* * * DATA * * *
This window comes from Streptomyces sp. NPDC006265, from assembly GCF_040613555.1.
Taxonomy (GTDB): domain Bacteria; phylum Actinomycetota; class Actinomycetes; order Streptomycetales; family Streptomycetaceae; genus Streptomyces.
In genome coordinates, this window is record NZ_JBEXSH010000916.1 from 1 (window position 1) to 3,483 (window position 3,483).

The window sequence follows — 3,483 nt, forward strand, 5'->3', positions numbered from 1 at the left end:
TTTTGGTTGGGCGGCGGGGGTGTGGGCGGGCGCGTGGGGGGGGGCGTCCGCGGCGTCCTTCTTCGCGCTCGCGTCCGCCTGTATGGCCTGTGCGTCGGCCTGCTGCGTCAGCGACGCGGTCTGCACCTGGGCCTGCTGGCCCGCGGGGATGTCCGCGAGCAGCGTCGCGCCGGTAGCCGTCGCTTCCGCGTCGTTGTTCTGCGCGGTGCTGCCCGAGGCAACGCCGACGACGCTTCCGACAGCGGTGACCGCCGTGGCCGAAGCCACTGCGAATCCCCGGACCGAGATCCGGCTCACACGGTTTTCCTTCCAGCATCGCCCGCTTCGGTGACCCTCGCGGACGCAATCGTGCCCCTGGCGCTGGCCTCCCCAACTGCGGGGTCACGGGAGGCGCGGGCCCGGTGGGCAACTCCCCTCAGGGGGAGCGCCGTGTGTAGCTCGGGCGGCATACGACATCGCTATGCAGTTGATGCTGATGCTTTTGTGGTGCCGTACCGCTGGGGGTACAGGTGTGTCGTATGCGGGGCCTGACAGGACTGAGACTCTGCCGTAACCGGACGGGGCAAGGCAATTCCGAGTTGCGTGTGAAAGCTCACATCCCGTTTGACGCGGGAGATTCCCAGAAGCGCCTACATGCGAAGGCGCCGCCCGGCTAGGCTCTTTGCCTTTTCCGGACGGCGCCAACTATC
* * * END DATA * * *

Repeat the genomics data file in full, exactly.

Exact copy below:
This window comes from Streptomyces sp. NPDC006265, from assembly GCF_040613555.1.
Taxonomy (GTDB): domain Bacteria; phylum Actinomycetota; class Actinomycetes; order Streptomycetales; family Streptomycetaceae; genus Streptomyces.
In genome coordinates, this window is record NZ_JBEXSH010000916.1 from 1 (window position 1) to 3,483 (window position 3,483).

The window sequence follows — 3,483 nt, forward strand, 5'->3', positions numbered from 1 at the left end:
TTTTGGTTGGGCGGCGGGGGTGTGGGCGGGCGCGTGGGGGGGGGCGTCCGCGGCGTCCTTCTTCGCGCTCGCGTCCGCCTGTATGGCCTGTGCGTCGGCCTGCTGCGTCAGCGACGCGGTCTGCACCTGGGCCTGCTGGCCCGCGGGGATGTCCGCGAGCAGCGTCGCGCCGGTAGCCGTCGCTTCCGCGTCGTTGTTCTGCGCGGTGCTGCCCGAGGCAACGCCGACGACGCTTCCGACAGCGGTGACCGCCGTGGCCGAAGCCACTGCGAATCCCCGGACCGAGATCCGGCTCACACGGTTTTCCTTCCAGCATCGCCCGCTTCGGTGACCCTCGCGGACGCAATCGTGCCCCTGGCGCTGGCCTCCCCAACTGCGGGGTCACGGGAGGCGCGGGCCCGGTGGGCAACTCCCCTCAGGGGGAGCGCCGTGTGTAGCTCGGGCGGCATACGACATCGCTATGCAGTTGATGCTGATGCTTTTGTGGTGCCGTACCGCTGGGGGTACAGGTGTGTCGTATGCGGGGCCTGACAGGACTGAGACTCTGCCGTAACCGGACGGGGCAAGGCAATTCCGAGTTGCGTGTGAAAGCTCACATCCCGTTTGACGCGGGAGATTCCCAGAAGCGCCTACATGCGAAGGCGCCGCCCGGCTAGGCTCTTTGCCTTTTCCGGACGGCGCCAACTATC